How Long in Operation? One indicator to help evaluate the quality of a trucking school is how long it has been in operation. A negatively reviewed or a fly by night school usually will not be in business very long, so longevity is a plus. However, even the best of Greenville RI schools had to start from their first day of training, so use it as one of several qualifiers. You can also ask what the school’s history is regarding successful licensing and job placement of its graduates. If a school won’t provide those numbers, search elsewhere. The schools should additionally have associations with regional and national trucking firms. Having numerous contacts not only confirms a superior reputation within the industry, but also boosts their job assistance program for students. It also wouldn’t hurt to check with the Rhode Island licensing department to make sure that the CDL trucker schools you are researching are in compliance.
How Effective is the Training? As a minimum requirement, the schools must be licensed in Rhode Island and employ instructors that are experienced and trained. We will discuss more about the instructors in the next section. Also, the student to instructor ratio should not be greater than 4 to 1. If it’s any higher, then students will not be getting the individual attention they will need. This is particularly true regarding the one-on-one instruction for behind the wheel training. And look out for any school that claims it can train you to be a truck driver in a comparatively short time period. Learning to be an operator and to drive a tractor trailer professionally requires time. Most Greenville RI schools offer training courses that run from 3 weeks to as long as two months, depending on the license class or kind of vehicle.
How Experienced are the Teachers? As previously stated, it’s important that the instructors are trained to teach driving methods and experienced as both drivers and instructors. Although a number of states have minimum driving time criteria to qualify as an instructor, the more successful driving experience a teacher has the better. It’s also important that the instructors stay up to date with industry developments or any new regulations or changes in existing laws. Evaluating instructors might be a little more subjective than other criteria, and perhaps the ideal method is to visit the school and talk to the instructors in person. You can also speak with a few of the students going through the training and ask if they are satisfied with the level of instruction and the teacher’s qualification to train them.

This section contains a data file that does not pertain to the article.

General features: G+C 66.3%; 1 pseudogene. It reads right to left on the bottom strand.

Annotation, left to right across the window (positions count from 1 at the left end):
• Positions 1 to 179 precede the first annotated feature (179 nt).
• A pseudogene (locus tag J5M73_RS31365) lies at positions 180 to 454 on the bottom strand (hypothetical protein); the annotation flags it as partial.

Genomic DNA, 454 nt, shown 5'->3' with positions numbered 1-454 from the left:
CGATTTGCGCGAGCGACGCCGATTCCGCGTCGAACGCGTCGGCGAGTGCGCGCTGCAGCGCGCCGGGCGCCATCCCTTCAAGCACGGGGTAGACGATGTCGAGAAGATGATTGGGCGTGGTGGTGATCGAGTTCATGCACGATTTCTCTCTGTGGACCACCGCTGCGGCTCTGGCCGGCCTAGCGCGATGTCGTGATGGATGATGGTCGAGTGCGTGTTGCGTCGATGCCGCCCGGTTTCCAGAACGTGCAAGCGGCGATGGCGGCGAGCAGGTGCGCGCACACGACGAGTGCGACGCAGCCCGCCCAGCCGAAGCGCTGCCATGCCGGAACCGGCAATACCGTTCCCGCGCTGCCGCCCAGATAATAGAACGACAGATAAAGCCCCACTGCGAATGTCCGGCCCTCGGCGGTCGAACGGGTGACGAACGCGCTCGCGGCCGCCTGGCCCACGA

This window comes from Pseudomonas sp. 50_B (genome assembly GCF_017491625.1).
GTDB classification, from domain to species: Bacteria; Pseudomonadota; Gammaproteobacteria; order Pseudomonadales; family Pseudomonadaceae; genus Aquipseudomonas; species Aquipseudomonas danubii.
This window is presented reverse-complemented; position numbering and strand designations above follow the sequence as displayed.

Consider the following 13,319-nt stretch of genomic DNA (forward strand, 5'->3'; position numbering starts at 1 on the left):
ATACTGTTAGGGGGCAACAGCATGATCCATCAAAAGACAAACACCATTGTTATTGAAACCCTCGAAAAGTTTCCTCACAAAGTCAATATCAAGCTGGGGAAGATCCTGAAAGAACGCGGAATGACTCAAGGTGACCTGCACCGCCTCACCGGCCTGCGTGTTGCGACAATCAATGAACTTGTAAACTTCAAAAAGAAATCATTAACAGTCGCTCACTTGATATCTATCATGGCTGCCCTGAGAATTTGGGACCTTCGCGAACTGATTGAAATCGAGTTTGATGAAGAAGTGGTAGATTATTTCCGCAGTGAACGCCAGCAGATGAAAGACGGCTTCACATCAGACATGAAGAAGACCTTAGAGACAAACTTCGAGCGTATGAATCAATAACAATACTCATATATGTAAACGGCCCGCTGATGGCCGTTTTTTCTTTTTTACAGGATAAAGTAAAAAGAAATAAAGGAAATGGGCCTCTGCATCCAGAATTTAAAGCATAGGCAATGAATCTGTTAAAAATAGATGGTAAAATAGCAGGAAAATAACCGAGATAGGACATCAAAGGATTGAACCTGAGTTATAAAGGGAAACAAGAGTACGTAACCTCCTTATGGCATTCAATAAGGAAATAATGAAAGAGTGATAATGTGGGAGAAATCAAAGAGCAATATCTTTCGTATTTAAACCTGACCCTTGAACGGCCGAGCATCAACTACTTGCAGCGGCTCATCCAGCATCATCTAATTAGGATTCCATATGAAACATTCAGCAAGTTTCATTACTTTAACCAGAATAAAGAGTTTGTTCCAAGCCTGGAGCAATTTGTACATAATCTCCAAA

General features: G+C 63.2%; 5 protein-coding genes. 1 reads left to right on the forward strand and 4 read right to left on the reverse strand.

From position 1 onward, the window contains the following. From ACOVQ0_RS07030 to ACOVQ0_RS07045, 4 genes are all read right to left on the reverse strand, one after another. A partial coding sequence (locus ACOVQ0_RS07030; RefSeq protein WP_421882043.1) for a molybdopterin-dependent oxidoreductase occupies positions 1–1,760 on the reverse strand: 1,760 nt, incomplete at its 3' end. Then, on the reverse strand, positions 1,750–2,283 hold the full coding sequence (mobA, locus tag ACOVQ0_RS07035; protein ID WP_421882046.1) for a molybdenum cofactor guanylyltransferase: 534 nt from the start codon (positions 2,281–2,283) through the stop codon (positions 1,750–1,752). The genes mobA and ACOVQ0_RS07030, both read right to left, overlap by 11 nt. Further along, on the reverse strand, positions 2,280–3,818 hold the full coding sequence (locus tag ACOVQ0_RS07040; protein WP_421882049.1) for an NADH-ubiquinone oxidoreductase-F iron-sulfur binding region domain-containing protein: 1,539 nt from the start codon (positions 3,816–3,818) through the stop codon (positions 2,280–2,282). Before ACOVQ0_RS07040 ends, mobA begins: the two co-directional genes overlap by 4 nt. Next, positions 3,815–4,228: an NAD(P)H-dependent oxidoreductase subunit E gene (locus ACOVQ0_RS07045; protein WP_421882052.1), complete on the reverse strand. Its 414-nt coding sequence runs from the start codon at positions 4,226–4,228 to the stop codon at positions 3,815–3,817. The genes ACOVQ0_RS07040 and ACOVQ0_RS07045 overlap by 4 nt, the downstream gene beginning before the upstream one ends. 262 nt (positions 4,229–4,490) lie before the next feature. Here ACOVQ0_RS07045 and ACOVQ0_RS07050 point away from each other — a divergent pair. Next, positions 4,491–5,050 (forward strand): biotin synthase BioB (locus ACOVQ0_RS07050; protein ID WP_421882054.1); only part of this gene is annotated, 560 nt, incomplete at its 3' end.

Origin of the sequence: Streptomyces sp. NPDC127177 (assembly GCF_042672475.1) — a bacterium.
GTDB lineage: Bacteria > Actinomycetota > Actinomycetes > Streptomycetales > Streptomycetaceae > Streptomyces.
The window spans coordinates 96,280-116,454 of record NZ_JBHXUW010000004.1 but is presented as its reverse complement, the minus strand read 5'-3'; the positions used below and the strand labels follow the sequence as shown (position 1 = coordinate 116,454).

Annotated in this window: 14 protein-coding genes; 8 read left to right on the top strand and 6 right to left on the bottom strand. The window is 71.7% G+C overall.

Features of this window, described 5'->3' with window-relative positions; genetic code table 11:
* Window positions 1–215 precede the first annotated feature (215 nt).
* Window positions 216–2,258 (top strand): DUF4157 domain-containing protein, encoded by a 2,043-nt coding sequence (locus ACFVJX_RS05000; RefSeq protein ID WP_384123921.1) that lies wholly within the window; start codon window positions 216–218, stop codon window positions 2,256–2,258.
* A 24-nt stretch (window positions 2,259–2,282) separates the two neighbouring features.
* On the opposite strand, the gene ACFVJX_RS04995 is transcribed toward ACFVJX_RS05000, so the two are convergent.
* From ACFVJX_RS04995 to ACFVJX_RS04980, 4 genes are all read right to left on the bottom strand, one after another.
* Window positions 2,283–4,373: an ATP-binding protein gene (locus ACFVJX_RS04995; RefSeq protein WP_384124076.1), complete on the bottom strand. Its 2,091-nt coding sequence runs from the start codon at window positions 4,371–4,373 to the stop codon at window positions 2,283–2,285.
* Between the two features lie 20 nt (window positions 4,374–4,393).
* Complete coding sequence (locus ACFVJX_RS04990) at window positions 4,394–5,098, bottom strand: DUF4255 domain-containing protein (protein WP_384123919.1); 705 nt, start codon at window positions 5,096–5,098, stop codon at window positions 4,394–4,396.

Plenty of Driving Time? Above all else, an excellent truck driver school will provide lots of driving time to its students. Besides, isn’t that what it’s all about? Driving time is the actual time spent behind the wheel driving a truck. Even though the use of ride-a-longs with other students and simulators are important training methods, they are no alternative for actual driving. The more instruction that a student gets behind the wheel, the better driver she or he will be. Although driving time fluctuates among schools, a reasonable benchmark is a minimum of 32 hours. If the school is PTDI certified, it will furnish no less than 44 hours of driving time. Contact the Greenville RI schools you are looking at and find out how much driving time they furnish.
Are they Independent or Captive ? You can get free or discounted training from some trucking schools if you make a commitment to drive for a particular carrier for a defined period of time. This is called contract training, and the schools that provide it are called captives. So rather than having associations with many different trucking lines that they can place their graduates with, captives only work with one company. The tradeoff is receiving less expensive or even free training by giving up the flexibility to initially work wherever you choose. Obviously contract training has the potential to restrict your income opportunities when beginning your new career. But for many it may be the only way to get affordable training. Just remember to find out if the Greenville RI schools you are contemplating are independent or captive so that you can make an informed decision.
Provide CDL Testing Onsite? There are several states that will permit third party CDL testing onsite of trucking schools for its graduates. If onsite testing is available in Rhode Island, ask if the schools you are considering are DMV certified to provide it. One benefit is that it is more convenient than battling with graduates from competing schools for test times at Rhode Island testing centers. It is also an indicator that the DMV considers the authorized schools to be of a higher quality.